Plastic. It's everywhere. It wraps our left-over food, it's the bottle of water you buy at the shops and it lines your bins at home. It's time to get savvy and use less.
Sometimes when looking for ways to reduce plastic waste, the best way to tackle the question is by asking: what would Grandma have done?
The plastic bag wasn’t invented until 1950, and their widespread use didn’t come until the late 1970’s or early 1980’s when supermarkets began to introduce them at check outs.
So what did Granny use to line her rubbish bin in place of plastic bin bags?
A paper grocery bag was frequently used in lieu of a plastic bin liner, but just as common was the practice of lining your rubbish bin with newspaper. A simple and free solution that we should all consider adopting.
While the internet is awash with YouTube tutorials that will step you through the more complicated method of creating an origami newspaper bin bag, our preferred method is even easier.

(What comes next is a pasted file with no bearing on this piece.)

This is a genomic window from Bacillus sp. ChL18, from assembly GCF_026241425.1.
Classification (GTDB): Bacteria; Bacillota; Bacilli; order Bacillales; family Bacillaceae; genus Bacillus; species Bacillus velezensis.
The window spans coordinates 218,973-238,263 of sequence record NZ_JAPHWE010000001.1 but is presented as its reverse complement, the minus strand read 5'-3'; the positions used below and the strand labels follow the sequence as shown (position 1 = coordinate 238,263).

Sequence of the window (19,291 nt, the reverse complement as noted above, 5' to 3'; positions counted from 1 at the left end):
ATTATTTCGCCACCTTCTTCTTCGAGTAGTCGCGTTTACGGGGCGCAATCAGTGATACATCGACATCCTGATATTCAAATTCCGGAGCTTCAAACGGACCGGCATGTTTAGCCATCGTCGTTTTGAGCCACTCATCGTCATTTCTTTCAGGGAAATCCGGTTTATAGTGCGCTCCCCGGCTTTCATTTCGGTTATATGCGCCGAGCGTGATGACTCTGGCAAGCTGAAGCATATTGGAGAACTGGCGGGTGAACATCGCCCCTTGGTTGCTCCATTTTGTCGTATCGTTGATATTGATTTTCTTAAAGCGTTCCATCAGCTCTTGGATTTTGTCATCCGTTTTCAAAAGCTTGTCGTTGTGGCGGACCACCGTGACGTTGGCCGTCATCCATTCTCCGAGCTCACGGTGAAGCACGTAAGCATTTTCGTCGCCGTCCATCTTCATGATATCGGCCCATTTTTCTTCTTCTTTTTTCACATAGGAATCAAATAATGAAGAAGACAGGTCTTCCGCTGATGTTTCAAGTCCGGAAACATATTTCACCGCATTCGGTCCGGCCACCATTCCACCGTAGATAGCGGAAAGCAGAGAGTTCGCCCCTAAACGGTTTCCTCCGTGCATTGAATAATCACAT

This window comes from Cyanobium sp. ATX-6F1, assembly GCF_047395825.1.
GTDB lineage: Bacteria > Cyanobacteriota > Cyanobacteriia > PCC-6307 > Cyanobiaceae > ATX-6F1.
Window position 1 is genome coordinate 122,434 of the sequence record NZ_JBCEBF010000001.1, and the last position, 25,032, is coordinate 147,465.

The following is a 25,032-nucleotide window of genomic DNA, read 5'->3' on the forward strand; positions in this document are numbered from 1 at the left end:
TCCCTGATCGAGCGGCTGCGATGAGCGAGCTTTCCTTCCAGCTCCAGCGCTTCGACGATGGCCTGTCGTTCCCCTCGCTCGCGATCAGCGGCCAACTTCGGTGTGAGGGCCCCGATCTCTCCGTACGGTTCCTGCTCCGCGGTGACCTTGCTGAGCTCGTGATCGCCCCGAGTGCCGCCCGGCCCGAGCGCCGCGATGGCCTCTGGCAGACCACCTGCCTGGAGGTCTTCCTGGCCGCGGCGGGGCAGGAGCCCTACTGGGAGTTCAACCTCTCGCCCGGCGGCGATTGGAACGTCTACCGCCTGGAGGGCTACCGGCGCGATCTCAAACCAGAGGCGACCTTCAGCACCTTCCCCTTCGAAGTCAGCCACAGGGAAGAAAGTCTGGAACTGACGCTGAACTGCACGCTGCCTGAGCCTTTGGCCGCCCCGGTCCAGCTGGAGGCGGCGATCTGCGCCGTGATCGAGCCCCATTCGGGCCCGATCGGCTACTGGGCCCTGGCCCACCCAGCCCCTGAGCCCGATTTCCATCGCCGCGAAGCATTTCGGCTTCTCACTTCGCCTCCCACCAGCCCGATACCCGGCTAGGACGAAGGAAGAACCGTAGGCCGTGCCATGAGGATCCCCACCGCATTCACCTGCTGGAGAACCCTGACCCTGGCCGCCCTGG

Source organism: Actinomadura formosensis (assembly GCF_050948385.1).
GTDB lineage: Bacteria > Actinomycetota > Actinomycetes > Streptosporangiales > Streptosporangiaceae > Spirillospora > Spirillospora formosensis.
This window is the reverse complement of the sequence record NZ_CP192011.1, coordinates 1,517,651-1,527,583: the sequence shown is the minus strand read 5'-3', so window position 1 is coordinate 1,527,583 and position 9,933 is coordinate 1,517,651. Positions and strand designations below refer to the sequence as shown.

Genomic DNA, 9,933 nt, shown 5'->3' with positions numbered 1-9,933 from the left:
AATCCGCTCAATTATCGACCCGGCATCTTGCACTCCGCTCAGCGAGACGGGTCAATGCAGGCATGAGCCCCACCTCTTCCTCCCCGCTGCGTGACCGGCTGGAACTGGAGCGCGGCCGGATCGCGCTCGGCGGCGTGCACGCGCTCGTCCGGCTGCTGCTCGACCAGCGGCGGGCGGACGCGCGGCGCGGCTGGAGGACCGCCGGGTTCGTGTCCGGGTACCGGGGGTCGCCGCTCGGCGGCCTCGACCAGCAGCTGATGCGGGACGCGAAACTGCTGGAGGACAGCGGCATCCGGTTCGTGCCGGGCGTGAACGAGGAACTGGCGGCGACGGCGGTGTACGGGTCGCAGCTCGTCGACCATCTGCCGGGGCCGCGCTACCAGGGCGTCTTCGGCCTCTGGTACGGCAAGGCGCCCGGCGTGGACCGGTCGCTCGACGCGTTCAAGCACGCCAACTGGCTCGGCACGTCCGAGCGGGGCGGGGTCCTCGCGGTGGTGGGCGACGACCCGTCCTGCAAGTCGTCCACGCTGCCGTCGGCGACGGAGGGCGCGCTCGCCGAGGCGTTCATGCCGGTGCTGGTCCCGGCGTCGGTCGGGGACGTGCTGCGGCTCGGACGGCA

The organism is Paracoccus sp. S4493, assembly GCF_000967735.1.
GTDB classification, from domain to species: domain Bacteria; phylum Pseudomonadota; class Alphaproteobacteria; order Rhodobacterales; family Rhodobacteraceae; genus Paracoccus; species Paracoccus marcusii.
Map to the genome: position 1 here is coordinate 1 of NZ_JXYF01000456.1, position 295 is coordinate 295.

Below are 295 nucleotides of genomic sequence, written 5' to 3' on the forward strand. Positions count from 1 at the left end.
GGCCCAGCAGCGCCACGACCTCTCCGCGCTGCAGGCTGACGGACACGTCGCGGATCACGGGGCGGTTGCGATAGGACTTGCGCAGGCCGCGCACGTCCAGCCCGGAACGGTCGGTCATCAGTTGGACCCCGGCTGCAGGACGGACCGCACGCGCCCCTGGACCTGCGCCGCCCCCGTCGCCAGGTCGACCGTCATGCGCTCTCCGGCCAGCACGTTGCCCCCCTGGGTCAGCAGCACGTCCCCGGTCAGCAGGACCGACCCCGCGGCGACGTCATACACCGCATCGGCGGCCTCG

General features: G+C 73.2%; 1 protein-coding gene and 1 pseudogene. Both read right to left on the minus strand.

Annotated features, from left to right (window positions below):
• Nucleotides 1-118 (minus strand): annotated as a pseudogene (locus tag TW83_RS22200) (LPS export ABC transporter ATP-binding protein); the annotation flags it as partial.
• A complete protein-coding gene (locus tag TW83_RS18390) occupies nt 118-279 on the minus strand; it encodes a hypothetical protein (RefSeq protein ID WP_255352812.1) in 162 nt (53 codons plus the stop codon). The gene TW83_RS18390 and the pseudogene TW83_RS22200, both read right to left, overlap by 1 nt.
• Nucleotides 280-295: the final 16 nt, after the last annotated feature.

Simply place newspaper sheets around your bin walls, folding the excess paper over the lip of the bin. Once you’ve worked your way around the bin walls add some extra sheets to cover the base. You can use two pages per section to create a thicker barrier.
To empty, simply carry the entire bin outside to your council wheelie bin and empty the contents, including the newspaper liner.
If you’re composting your food scraps the bin should stay clean quite easily, as you’ll notice that without food scraps most of your rubbish is dry waste. If you don’t compost your food scraps, simply wrap them in newspaper before depositing them in your bin.
Tip: If the bin does get a bit messy, it’s easy to just wash it out and dry it in the sun.